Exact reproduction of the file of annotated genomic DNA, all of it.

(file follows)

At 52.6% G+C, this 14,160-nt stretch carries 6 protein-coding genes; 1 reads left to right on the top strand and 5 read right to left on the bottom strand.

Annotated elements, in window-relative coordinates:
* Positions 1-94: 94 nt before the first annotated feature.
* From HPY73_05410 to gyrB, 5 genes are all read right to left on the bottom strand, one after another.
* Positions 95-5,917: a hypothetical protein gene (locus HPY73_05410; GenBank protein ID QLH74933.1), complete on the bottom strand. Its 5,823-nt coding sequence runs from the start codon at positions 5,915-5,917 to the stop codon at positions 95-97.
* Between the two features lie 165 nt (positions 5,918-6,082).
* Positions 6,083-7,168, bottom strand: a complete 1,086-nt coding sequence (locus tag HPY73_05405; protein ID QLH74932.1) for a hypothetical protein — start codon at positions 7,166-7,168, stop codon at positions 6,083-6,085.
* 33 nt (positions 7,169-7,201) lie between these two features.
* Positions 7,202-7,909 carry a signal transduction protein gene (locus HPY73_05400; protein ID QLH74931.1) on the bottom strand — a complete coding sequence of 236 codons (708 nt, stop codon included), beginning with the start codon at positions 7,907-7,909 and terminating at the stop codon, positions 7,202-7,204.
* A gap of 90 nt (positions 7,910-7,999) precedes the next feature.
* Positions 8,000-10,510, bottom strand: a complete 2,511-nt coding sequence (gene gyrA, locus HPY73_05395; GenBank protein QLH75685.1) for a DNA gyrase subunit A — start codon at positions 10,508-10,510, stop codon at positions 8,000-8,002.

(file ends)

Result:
At 52.6% G+C, this 14,160-nt stretch carries 6 protein-coding genes; 1 reads left to right on the top strand and 5 read right to left on the bottom strand.

Annotated elements, in window-relative coordinates:
* Positions 1-94: 94 nt before the first annotated feature.
* From HPY73_05410 to gyrB, 5 genes are all read right to left on the bottom strand, one after another.
* Positions 95-5,917: a hypothetical protein gene (locus HPY73_05410; GenBank protein ID QLH74933.1), complete on the bottom strand. Its 5,823-nt coding sequence runs from the start codon at positions 5,915-5,917 to the stop codon at positions 95-97.
* Between the two features lie 165 nt (positions 5,918-6,082).
* Positions 6,083-7,168, bottom strand: a complete 1,086-nt coding sequence (locus tag HPY73_05405; protein ID QLH74932.1) for a hypothetical protein — start codon at positions 7,166-7,168, stop codon at positions 6,083-6,085.
* 33 nt (positions 7,169-7,201) lie between these two features.
* Positions 7,202-7,909 carry a signal transduction protein gene (locus HPY73_05400; protein ID QLH74931.1) on the bottom strand — a complete coding sequence of 236 codons (708 nt, stop codon included), beginning with the start codon at positions 7,907-7,909 and terminating at the stop codon, positions 7,202-7,204.
* A gap of 90 nt (positions 7,910-7,999) precedes the next feature.
* Positions 8,000-10,510, bottom strand: a complete 2,511-nt coding sequence (gene gyrA, locus HPY73_05395; GenBank protein QLH75685.1) for a DNA gyrase subunit A — start codon at positions 10,508-10,510, stop codon at positions 8,000-8,002.